galloped back to my right. About half of the Twenty-third Tennessee and 60 men of the Sixth Mississippi had reformed. With these I advanced directly to my front, through the enemy's encampment, the enemy having retreated as soon as my left had broken their right. Colonel Patterson, of the Eighth Arkansas, connected his regiment with my remnants of two regiments, and remained fighting with me until about 12 or 1 o'clock.
At this time Captain Harper, commanding the remnant of the Sixth Mississippi, marched it to the rear. Its terrible loss in the morning, the want of all its field and most of its company officers, had completely disorganized it and unfitted it for further service. I saw it no more during the battle, but would respectfully refer you to the reports of Col. J. J. Thornton for its after proceedings.
Soon after this I ordered the Twenty-third Tennessee to the rear, with directions to reunite with other portions of the regiment which had got separated from it in the repulse of the morning. I was now left without a command on this part of the field, and was proceeding along the rear of our line to join my left wing, when I met General Hardee. I reported my situation to him. He ordered me to collect and bring into the fight a large body of stragglers who were thronging the encampments in our rear. This, after great exertion, I partially succeeded in doing, but finding this kind of a force would not stand anything like a heavy fire, I determined to rejoin my own command on the left, which I did about 2 p.m.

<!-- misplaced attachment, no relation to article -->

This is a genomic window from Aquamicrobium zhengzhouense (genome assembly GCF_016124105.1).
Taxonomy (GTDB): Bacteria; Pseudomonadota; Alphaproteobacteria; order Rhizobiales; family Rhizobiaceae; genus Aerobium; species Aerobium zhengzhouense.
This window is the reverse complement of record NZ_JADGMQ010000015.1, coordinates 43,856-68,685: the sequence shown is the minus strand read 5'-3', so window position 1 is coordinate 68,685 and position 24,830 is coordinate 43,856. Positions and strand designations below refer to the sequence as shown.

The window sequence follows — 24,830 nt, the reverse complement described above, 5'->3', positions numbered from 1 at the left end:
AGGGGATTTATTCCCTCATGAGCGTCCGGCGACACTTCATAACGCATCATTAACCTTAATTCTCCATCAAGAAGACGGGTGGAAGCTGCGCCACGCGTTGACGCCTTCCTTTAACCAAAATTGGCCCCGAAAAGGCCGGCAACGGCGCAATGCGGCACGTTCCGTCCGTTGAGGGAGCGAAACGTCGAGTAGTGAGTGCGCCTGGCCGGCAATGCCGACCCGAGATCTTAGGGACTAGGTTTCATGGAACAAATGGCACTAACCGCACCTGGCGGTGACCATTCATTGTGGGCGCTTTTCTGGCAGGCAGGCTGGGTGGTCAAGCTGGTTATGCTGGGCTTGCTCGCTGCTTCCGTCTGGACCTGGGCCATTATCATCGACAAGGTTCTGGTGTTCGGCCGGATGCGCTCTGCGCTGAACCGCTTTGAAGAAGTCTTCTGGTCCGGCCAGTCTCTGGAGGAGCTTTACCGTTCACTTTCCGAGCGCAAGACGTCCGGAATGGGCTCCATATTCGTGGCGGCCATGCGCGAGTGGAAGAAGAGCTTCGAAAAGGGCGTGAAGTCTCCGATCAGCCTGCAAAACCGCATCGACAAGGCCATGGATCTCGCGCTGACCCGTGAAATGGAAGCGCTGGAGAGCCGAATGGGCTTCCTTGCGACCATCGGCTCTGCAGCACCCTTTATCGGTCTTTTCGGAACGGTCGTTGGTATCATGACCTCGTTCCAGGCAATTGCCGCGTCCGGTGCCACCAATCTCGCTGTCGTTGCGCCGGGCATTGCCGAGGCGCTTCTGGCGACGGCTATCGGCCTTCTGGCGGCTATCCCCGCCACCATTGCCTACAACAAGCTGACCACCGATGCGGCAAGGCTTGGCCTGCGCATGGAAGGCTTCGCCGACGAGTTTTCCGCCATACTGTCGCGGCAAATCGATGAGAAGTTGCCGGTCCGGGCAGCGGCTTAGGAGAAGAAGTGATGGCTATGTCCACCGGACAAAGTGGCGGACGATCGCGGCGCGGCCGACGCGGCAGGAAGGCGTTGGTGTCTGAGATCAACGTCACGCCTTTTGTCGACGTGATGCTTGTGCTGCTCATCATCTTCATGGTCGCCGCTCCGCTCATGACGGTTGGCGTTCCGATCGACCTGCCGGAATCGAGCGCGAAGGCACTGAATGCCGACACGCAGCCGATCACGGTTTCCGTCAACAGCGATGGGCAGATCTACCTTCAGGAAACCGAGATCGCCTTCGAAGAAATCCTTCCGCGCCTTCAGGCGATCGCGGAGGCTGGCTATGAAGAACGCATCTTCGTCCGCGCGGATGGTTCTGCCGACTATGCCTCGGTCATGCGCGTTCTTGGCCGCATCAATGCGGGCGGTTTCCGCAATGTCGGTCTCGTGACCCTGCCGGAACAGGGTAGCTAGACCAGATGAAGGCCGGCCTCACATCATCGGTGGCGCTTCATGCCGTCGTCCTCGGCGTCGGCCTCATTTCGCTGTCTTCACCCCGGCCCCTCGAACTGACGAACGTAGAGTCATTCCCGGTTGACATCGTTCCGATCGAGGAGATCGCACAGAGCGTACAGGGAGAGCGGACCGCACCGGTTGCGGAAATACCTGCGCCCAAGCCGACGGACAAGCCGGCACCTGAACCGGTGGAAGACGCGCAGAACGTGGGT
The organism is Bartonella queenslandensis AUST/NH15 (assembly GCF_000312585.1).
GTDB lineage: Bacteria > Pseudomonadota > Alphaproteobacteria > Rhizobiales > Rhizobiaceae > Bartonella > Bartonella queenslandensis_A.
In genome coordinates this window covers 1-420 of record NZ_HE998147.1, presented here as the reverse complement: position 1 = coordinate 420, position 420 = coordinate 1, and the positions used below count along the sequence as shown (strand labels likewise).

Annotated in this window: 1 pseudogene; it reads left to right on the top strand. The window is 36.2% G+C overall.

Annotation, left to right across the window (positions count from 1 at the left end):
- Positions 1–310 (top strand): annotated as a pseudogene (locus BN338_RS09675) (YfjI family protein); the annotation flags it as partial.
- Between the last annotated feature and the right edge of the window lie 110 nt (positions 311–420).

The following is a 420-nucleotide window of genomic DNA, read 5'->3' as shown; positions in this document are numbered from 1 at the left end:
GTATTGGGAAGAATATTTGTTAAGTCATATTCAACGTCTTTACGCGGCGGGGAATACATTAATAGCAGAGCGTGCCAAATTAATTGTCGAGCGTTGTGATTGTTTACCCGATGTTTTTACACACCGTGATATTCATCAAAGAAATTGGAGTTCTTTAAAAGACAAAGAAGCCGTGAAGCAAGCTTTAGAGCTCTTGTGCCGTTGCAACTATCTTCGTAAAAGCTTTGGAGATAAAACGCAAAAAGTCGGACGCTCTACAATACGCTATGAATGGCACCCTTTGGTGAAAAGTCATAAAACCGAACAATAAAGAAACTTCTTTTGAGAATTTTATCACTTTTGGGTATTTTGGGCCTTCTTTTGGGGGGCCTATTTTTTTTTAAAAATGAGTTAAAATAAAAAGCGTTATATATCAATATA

I found the Fifth and Twenty-fourth Tennessee and Fifteenth Arkansas halted under the brow of an abrupt hill. The Second Tennessee had suffered so severely in its charge of the morning it had to be moved back to reform. Moving forward immediately after I lost sight of it, and it did not connect itself with my brigade any more during the fight. I would respectfully refer you to Lieutenant-Colonel Goodall's report for its after proceedings.
On reaching the ground I ordered an immediate advance. It was delayed, however, by one of our own batteries firing across the line of my intended advance. As soon as I succeeded in stopping this fire I sent out skirmishers and pushed directly forward. The Twenty-third Tennessee Regiment, under the command of Lieutenant-Colonel Neil, came up at this juncture and advanced with me.
After moving forward about half a mile I was fired on by the enemy again, my skirmishers driven in, and soon my main body [the Fifteenth Arkansas excepted] was heavily engaged. This engagement lasted half an hour, when the enemy gave way.
My men were out of ammunition. Owing to the nature of the ground my ammunition wagons could not follow, so I had to send a strong fatigue party back, and the men carried boxes of ammunition on their shoulders up and down the steep hills for more than a mile. As soon as supplied with ammunition I again advanced, and continued to move forward until checked by a heavy fire of artillery from the enemy's field artillery and gunboats. When this firing ceased I again advanced until halted by an aid of General Beauregard, who informed me we were not to approach nearer to the river.
It was now dark, so I returned, and encamped in one of the enemy's encampments near the Bark road.
It rained heavily during the night. Every fifteen minutes the enemy threw two shells from his gunboats, some of which burst close around my men, banishing sleep from the eyes of a few, but falling chiefly among their own wounded, who were strewn thickly between my camp and